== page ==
A frontal lobotomy is probably the minimum it would take for a
viewer to glean the slightest amusement from the miserable
collection of teen-comedy conventions inflicted upon us by
writer Mark Schwahn and director David Raynr in “Whatever
It Takes.” The script, about two high-school guys, one a nice
ordinary joe and the other an arrogant jerk, who work together
to win each the girl he’s after, was clearly “inspired” by
“Cyrano De Bergerac,” but this is no “Ten Things I Hate About
You,” which had considerable success in transposing “The
Taming of the Shrew” to a modern teen setting. Indeed,
“Whatever” is so irremediably awful that I wouldn’t be a bit
surprised if Edmund Rostand didn’t rise from the dead to
pursue legal action against those responsible for the utter
desecration of his work. The mixture of puerile double
entendres, vomit humor, dumb-blonde and dumb-jock jokes and
smarmy last-minute sentiment on display here is pretty much
beyond endurance.

In truth the “Cyrano” connection is pretty slight; “Whatever”
has a lot more in common with “Drive Me Crazy,” last year’s
bomb about two high-school pals who begin dating in order to
make the real objects of their affection jealous. The
present permutation has good guy Ryan (Shane West) approached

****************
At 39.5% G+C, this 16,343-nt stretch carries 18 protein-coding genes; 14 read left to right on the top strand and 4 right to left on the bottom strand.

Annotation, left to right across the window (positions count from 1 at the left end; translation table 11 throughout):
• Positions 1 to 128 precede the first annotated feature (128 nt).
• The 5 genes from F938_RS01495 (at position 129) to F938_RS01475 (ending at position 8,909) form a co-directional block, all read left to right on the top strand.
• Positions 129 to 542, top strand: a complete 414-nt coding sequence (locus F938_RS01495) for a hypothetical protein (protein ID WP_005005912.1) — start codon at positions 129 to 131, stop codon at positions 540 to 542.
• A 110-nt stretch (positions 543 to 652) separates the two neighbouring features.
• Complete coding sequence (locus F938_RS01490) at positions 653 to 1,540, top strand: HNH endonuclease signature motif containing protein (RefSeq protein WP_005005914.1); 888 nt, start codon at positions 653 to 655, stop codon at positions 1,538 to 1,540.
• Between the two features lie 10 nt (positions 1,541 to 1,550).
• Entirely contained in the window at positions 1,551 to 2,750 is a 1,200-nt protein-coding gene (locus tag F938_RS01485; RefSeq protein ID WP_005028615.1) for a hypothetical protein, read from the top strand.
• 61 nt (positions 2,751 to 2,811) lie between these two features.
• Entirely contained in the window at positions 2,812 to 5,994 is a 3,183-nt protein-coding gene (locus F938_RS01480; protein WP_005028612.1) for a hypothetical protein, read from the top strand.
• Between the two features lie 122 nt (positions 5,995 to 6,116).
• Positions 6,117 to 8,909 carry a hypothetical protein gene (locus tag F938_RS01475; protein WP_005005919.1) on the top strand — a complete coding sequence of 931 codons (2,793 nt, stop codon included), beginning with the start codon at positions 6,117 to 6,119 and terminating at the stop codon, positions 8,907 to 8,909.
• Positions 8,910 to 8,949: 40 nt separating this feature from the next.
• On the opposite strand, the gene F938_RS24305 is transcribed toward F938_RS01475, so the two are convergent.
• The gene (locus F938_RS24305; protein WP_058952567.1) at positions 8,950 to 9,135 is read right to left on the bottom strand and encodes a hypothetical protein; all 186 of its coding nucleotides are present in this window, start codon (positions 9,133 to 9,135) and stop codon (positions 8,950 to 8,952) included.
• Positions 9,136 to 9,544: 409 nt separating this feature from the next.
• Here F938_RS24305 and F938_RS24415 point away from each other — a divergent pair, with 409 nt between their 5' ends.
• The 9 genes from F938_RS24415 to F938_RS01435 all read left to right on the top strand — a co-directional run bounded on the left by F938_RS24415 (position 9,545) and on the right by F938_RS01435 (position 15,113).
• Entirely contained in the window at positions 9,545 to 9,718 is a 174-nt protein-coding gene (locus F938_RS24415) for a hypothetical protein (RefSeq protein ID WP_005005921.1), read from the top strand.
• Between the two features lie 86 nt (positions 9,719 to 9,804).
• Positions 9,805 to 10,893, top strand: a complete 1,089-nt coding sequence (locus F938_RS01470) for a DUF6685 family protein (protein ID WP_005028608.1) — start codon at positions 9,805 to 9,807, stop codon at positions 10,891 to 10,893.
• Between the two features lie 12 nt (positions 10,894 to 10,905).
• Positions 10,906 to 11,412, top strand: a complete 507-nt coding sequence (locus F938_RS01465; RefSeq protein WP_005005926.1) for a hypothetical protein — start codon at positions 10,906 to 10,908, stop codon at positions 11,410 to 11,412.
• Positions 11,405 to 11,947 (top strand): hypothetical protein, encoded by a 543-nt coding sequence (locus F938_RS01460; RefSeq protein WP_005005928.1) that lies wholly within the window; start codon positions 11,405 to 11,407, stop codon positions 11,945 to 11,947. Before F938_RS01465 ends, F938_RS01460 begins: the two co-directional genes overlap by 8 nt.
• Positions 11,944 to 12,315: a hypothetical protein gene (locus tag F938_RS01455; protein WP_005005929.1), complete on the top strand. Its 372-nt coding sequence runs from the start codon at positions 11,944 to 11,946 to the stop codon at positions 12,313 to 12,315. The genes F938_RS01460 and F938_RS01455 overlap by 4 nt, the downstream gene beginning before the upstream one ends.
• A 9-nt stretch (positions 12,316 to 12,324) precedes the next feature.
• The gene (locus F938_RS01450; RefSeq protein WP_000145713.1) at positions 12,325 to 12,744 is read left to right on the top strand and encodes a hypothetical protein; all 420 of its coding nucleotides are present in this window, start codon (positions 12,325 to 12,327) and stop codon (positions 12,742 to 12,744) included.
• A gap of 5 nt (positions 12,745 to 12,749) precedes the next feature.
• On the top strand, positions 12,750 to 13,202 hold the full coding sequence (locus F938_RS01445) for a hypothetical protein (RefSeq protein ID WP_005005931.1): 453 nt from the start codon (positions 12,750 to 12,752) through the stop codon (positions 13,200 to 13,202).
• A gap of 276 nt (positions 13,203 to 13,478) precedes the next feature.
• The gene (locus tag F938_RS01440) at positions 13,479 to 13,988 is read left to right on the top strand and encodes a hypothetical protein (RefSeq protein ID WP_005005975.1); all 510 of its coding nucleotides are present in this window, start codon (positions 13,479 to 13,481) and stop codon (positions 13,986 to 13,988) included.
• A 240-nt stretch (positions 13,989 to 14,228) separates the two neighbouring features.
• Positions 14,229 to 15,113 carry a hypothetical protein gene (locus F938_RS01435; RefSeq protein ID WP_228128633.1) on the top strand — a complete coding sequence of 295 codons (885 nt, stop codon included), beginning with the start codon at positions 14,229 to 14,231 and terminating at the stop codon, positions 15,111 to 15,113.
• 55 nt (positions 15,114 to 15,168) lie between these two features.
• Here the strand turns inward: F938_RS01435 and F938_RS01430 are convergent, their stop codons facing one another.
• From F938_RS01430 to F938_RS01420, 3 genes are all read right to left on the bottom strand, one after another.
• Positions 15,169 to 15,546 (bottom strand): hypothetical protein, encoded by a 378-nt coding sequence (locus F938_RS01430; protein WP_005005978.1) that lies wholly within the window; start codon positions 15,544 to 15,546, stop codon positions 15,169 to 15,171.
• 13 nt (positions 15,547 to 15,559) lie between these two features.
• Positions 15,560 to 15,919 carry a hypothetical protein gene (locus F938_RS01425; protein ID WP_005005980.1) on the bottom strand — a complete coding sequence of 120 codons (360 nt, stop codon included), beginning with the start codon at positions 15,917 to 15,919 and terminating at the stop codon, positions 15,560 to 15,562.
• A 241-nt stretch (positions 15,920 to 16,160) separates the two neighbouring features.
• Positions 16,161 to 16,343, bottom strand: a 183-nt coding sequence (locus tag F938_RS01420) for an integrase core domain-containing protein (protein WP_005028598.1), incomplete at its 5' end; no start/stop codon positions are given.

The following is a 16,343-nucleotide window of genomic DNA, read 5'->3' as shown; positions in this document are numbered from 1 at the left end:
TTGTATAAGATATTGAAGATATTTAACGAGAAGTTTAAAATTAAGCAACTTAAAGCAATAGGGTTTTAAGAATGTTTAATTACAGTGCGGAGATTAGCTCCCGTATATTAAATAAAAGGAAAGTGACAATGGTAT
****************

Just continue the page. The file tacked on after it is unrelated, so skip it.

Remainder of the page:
by star quarterback and general dullard Chris (James Franco) to
help him snag a date with Ryan’s next-door neighbor and buddy
Maggie (Marla Sokoloff), an intelligent girl who’s apparently
the only babe the footballer hasn’t been able to bag before
graduation. In return Chris promises to assist Ryan make
contact with dream-girl Ashley (Jodi Lyn O’Keefe), whom the
poor boy has been drooling over for months.

If you’ve even seen a John Hughes movie you’ll know precisely
how this oh-so-complicated plot is going to turn out. You’ll
also have met Ryan’s geeky chums Floyd (Aaron Paul), Cosmo
(Colin Hanks) and Dunleavy (Manu Intiraymi), whom Ryan must
necessarily diss in his drive up the high-school social ladder.
And certainly you’ll know that the movie will conclude with an
inevitable prom-night sequence in which all is sorted out.

What’s amazing is how clumsily all these conventions are
played out in this instance. To be sure, West and Sokoloff are
attractive young performers, but it’s hard to sympathize with
their characters at all when the former is forced to do a
“Risky Business”-style private dance wearing only jocky shorts
and an accordian and the latter is made to inflict upon Chris
at the close a punishment more offensive than his original
crime. And you’ve probably never encountered quite so moronic
and irritating an embodiment of total geekdom as that offered
here by the singularly no-talent Paul, for whom this will, one
hopes, prove a career-killing turn. You also have to wonder
when the makers deliberately call up an invidious comparison
to a much-loved classic by patterning the “big laugh” in the
prom sequence after the famous gym dance in Frank Capra’s
“It’s a Wonderful Life.”

The feeble finale does have one appropriate aspect, though, in
that the theme of the prom turns out to be a salute to the
Titanic. This fact allows for one line of dialogue, recalling
James Cameron’s epic, that elicits the solitary laugh that the
movie earns. It also prophetically implies that “Whatever It
Takes,” one of the worst examples of a generally terrible
cinematic genre, will quickly sink like a stone. In this case,
however, that fate will be no tragedy.